1. About a year ago, I wrote an opinion post on this forum stating why Barbados was more progressive than Saint Lucia…and one of the points I raised has been made by this new editorial concerning the lack of educational attainment in Saint Lucia and the wider region……and of course I raised some other fundamental issues with Saint Lucian society….I wish I could find that post and repost it here. Far from it of me to go on about issues in Saint Lucia and portraying Saint Lucia in a not-so-positive light…in fact, being a proud Lucian, I always want the best for my country and want to see it grow and progress in the right direction…and criticism…harsh criticism even, is part of growing up… Saint Lucia has so much going for it but there are no concerted efforts to consolidate those advantages. There seems to be a kind of lackadaisical approach to things…a kind of it will happen when it happen. One of the ideas I posted in this long gone post about a year ago was…an educated Nation would make better political decisions…and won’t have politicians taking them for a ride every five years…. education gives one the ability to see through the fog of nonsense in being able to use one’s intellect to reason with logic, to read and see between the lines and understand the nuances of language used by politicians. In other words, going to school exercises the brain in mental and arithmetical gymnastics building neural pathways that gives one the ability to problem solve..and even though one cannot teach common sense, combining common sense with the mental and arithmetical gymnastics of education gives one a superior advantage. One can now see how this poor educational attainment affects GDP, literacy rates, national development, higher rates of domestic violence, it even affects the health outcome of a nation among other things. Compare these markers just mentioned between Saint Lucia and Barbados and you will get the picture…. Saint Lucia is failing in all these markers compared to Barbados…that’s is not to say Barbados doesn’t have issues…..it is imperative that the government take steps to address this sad state in our country…it is an act bordering on criminality that we do not have a dedicated University in Saint Lucia by now, nor do we have a purpose built National Theatre, the one fought for so hard by the esteemed Sir Derek Walcott…the great man fought tooth and nail with government to get a National Theatre built to serve the Arts… Trinidad who are again more progressive than Saint Lucia took Derek on and seems to worship him and his ouvres more than we Saint Lucians….they have festivals in his name…and his ouvres are the main course in their theatres…but of course I am proud to share Derek with our Caribbean brothers and sisters but the Saint Lucian government past and present have failed miserably when it comes to building on the gains Sir Derek has made and left us… It shows again the effect of poor educational attainment on the island…it is only recently that works of Sir Derek have been made a staple in schools but I fear it is just a band aid applied to deal with a lack of forward movement… Obviously government only sees the link between arts and tourism when it come to carnival, Saint Lucia jazz and other similar activities…but what about the link between the arts(Literature) and tourism? They, the government don’t seem to see that link…and to have a man like Derek known globally and not capitalise on that legacy is point blank ignorant….but then again, here is the GRAND IRONY, not because you have men and women with degrees in government means you are educated…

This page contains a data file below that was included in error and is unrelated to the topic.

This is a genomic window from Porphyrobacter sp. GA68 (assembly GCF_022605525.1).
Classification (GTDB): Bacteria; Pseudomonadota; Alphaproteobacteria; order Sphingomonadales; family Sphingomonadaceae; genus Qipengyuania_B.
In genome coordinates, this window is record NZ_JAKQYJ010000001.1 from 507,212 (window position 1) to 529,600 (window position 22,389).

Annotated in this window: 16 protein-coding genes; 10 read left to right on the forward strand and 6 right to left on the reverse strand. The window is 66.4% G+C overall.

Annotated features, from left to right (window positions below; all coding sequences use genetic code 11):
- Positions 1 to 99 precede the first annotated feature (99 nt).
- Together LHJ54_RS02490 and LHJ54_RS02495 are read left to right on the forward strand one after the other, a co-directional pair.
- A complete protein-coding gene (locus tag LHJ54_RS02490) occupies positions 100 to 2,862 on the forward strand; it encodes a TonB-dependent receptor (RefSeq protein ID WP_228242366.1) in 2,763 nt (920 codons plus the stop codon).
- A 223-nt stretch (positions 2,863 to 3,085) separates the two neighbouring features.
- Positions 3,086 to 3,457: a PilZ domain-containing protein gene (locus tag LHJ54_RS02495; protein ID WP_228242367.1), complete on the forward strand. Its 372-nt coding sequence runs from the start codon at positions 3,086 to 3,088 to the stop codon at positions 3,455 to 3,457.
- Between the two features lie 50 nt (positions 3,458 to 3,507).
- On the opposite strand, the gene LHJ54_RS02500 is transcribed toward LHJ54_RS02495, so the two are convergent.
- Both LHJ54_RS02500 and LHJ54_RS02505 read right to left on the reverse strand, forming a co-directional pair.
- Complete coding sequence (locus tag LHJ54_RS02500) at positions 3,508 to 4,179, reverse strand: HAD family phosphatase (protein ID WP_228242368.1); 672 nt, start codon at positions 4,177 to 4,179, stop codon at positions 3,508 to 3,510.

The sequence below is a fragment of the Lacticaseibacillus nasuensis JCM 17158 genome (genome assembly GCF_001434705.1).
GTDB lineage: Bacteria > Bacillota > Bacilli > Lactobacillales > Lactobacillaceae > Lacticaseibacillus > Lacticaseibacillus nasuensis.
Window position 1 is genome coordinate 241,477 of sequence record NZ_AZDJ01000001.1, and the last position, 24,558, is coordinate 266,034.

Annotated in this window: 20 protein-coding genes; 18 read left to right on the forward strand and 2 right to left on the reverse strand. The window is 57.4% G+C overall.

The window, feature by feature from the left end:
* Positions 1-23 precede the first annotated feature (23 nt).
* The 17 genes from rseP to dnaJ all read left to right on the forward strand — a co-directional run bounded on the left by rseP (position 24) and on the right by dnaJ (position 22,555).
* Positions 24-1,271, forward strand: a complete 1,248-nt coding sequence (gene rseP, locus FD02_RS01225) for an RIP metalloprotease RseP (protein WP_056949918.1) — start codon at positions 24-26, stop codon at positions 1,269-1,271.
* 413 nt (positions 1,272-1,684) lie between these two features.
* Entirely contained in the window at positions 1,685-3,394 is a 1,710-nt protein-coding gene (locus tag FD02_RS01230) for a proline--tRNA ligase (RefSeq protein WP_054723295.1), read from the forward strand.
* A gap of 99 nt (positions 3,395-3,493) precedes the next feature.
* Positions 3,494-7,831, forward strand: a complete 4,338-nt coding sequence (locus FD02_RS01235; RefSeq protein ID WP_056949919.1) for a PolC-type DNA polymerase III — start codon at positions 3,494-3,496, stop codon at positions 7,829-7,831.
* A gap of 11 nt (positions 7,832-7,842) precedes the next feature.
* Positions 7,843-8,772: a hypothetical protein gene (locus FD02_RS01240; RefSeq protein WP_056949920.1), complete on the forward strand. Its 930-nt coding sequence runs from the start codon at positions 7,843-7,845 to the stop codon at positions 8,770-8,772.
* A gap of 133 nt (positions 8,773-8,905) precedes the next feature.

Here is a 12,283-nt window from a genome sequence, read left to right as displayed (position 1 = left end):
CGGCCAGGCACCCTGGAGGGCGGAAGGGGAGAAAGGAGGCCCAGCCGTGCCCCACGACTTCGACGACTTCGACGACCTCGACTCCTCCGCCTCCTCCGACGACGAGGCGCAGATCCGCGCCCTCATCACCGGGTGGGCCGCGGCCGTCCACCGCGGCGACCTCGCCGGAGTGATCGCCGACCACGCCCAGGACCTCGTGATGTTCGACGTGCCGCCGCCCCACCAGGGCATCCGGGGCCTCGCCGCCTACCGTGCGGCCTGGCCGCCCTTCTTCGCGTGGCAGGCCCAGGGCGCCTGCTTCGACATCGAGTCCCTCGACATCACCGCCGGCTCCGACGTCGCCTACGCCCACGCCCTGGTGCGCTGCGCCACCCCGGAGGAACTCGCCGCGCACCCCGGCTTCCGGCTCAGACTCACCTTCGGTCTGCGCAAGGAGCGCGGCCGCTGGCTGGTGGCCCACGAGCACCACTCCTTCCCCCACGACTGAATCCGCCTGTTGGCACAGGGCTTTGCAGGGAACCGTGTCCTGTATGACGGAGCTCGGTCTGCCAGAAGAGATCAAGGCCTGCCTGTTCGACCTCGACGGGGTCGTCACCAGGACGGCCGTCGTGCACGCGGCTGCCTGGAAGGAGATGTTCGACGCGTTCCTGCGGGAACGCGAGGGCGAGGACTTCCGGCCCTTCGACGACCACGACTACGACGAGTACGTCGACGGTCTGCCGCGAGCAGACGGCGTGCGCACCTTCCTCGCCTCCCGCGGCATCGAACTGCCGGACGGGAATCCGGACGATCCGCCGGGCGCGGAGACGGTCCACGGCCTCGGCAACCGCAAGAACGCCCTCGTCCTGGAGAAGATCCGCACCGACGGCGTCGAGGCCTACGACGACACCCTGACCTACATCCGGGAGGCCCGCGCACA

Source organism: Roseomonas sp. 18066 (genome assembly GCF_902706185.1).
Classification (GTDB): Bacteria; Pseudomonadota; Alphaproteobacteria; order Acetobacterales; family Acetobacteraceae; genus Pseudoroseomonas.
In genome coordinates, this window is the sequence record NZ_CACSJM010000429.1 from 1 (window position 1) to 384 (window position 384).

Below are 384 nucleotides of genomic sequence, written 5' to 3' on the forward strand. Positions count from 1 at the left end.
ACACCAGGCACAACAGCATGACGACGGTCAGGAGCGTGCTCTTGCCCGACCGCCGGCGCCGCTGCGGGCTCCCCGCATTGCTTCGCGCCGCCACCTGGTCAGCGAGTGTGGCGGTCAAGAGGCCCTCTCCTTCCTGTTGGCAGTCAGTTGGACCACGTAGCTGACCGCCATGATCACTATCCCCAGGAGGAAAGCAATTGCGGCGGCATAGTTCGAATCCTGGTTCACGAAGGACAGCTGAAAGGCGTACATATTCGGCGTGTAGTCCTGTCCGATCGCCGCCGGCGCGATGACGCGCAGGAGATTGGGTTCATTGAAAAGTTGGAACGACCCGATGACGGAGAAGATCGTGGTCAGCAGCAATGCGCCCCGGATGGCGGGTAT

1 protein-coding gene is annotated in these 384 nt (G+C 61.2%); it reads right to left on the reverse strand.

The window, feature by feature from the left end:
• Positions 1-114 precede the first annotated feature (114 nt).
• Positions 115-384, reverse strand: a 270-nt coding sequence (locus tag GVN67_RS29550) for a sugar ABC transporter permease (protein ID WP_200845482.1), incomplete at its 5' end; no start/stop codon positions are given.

2. Every day there are thousands of jobs being lost what is the point of throwing money away on a degree that would only make you “over qualified “as most companies would tell you.as a matter of fact economies were doi g much better when we had little degrees. Look at JQ and Valmont the minute the parents let their educated kids take over the business crumble. Why can’t schools guarantee jobs to graduates upon completion after paying so much money for the piece of paper.
    Higher education is a money making business.

  3. UWI aren’t offering programs suited to the new economic climate. You’re competing with not only just international market of schools but also inflation and social issues made worst by a pandemic.